Always Book Accessible Hotel Rooms

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Written By The Bimblers

Rob and Bridget - The Bimblers are two of the UK's most influential chronic illness and accessible travel bloggers. They live by the mantra Life is an adventure; let's make it accessible.

When we visited Dublin at the beginning of January, we made a point of booking a wheelchair-friendly hotel room in the Premier Inn.

In this post, I want to offer an overview of the facilities in the room.

This is not a review of the Premier Inn Dublin Airport; It’s a closer look at the standard facilities you can expect in mainstream accessible hotel rooms.

Accessible Hotel Rooms

The number one most important thing in a hotel bedroom is space! Despite anything else, if you cannot manoeuvre a wheelchair, the whole thing’s a non-starter.

Using measurements at the design stage is one thing, but turning a chair is another. I’m notorious for “nearly” knocking Bridget’s toes into walls, so space is paramount.

I wonder how many hotels have wheelchair users test individual rooms? If you want your rooms tested, invite us to be official testers!

Our room in the Premier Inn had abundant space and was very easy to negotiate.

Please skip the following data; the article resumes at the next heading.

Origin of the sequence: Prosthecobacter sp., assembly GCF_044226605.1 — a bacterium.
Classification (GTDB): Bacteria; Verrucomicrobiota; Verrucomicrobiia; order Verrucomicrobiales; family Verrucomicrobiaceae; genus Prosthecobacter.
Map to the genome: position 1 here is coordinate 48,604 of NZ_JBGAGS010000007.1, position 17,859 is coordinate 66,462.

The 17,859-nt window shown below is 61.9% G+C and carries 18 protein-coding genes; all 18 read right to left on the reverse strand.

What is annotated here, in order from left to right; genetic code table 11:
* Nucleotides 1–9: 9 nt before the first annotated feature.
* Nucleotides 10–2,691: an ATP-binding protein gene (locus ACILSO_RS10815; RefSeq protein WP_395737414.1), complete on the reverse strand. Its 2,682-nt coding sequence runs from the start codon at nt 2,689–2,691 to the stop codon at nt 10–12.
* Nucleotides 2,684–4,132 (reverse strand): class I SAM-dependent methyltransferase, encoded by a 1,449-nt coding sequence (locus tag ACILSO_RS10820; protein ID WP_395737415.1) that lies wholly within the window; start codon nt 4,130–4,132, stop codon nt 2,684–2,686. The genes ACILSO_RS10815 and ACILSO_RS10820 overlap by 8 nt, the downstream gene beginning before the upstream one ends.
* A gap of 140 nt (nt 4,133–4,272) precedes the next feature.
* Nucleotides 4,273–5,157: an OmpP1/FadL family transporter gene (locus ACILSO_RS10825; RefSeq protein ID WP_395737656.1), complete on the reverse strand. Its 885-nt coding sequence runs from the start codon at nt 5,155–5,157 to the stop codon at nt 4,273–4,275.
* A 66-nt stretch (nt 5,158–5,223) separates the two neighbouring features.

I could push the chair around the whole room, even the bed. Talking about the bed, it was just the right height to manoeuvre from a chair and sideways.

All fixtures and fittings in the room were low-level and easy to access from a seated position.

Light switches, security spy holes, low-level clothes rail, wheelchair-friendly desk, hairdryer, and even the refreshments were all at the right height, meaning a chair user won’t need to stretch and risk falling.

There are also some useful extras in the room, like touch-sensitive bedside lamps and a vibrating “thingy” to put under your pillow if you’re hard of hearing.

Overall the bedroom was very usable and felt like an un-adapted room with extras rather than a hospital!

Accessible Hotel Bathroom

An accessible bathroom needs to be precisely that; accessible! But there’s nothing pleasant about a clinical bathroom, and it’s downright off-putting.

This bathroom wasn’t clinical, even with a raised toilet seat, numerous grab rails, alarm cord, low-level sink, and accessible shower complete with seat and grab bars. The bonus was the amount of turning space in the bathroom.

In short, the bathroom had everything you’d need to go about your business without too much fuss!

Overall Opinion

We were apprehensive about booking an adapted room because we’d had enough hospitals and wanted to feel like we were in a hotel.

We needn’t worry because the adaptations are tasteful and in keeping with the room. These subtle changes to the norm made our stay so much more comfortable, and although this is not a review, we’d be happy to endorse Premier Inn’s adapted rooms.

We’d love to hear about your experiences of staying in adapted rooms.

If you enjoyed this post, you might also enjoy Hotel Room Reviews.

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